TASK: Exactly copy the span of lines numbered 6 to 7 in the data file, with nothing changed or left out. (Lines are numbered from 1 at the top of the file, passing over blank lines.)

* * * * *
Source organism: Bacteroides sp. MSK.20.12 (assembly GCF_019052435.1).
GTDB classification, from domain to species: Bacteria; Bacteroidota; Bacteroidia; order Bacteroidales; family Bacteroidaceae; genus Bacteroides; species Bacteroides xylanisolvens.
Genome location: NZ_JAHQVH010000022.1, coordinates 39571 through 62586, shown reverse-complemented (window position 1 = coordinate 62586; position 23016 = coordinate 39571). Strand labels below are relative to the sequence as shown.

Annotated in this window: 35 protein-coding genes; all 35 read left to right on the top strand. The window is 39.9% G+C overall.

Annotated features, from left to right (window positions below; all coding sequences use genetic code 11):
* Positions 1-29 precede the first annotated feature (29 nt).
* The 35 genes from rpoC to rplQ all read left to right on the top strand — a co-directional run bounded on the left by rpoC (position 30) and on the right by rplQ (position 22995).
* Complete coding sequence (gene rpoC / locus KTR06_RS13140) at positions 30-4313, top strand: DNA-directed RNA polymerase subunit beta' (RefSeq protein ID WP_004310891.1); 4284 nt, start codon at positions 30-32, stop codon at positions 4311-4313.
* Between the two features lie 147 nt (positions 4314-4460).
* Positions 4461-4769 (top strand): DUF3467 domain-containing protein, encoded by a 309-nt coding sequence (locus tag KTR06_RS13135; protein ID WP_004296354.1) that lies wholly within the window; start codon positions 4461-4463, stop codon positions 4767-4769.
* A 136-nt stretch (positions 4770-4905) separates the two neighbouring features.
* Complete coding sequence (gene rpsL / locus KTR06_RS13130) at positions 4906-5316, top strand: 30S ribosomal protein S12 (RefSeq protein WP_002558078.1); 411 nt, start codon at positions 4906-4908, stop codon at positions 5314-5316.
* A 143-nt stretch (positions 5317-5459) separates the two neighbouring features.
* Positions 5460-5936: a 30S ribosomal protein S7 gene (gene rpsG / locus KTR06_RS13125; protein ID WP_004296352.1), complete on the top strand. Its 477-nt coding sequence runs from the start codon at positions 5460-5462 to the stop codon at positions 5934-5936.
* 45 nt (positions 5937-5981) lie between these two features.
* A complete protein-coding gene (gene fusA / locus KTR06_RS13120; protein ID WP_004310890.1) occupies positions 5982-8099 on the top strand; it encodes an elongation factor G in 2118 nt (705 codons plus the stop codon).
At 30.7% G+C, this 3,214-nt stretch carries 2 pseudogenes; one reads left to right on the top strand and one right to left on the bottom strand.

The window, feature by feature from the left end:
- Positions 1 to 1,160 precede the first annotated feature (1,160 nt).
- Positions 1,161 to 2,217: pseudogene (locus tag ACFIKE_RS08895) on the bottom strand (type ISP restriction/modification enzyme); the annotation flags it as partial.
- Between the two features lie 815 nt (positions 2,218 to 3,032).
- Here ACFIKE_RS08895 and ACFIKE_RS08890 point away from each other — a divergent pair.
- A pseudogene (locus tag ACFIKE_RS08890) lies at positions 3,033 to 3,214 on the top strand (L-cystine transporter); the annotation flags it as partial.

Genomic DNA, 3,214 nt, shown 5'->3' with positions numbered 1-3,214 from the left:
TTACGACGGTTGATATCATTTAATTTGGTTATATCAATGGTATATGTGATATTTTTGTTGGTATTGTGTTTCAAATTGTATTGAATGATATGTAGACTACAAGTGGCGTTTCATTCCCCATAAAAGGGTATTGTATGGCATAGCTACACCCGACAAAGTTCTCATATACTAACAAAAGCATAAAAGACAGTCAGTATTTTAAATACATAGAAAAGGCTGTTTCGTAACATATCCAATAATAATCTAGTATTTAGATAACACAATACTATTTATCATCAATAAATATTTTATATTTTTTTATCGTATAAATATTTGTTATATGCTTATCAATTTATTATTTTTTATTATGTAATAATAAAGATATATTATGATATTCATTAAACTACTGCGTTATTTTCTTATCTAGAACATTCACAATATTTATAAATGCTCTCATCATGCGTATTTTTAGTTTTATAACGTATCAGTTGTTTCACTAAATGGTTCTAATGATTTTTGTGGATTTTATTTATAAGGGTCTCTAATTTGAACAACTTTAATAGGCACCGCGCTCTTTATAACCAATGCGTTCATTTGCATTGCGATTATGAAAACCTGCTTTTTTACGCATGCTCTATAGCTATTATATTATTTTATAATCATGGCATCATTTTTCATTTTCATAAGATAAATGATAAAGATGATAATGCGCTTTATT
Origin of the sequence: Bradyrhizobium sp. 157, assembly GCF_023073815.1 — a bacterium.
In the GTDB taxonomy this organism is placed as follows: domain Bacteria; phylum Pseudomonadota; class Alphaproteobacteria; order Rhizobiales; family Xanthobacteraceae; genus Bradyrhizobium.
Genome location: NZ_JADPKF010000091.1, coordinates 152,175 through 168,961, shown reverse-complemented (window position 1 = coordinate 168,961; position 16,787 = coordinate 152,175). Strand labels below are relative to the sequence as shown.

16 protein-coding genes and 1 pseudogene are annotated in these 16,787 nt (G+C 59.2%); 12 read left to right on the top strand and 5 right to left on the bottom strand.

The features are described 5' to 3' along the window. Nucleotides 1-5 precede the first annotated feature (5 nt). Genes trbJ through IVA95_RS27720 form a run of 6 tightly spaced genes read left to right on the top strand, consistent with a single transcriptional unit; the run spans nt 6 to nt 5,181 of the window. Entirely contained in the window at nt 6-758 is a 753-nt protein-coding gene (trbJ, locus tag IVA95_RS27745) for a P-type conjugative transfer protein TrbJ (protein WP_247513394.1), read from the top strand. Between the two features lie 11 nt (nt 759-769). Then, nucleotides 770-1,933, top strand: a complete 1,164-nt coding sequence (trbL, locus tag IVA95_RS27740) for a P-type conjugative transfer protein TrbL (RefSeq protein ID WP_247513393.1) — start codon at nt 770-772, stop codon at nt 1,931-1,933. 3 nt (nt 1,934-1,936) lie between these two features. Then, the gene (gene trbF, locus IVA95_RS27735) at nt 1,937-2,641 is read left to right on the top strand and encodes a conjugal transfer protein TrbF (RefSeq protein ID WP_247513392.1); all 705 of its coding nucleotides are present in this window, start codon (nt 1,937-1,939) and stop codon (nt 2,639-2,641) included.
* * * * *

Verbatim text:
* Positions 1-29 precede the first annotated feature (29 nt).
* The 35 genes from rpoC to rplQ all read left to right on the top strand — a co-directional run bounded on the left by rpoC (position 30) and on the right by rplQ (position 22995).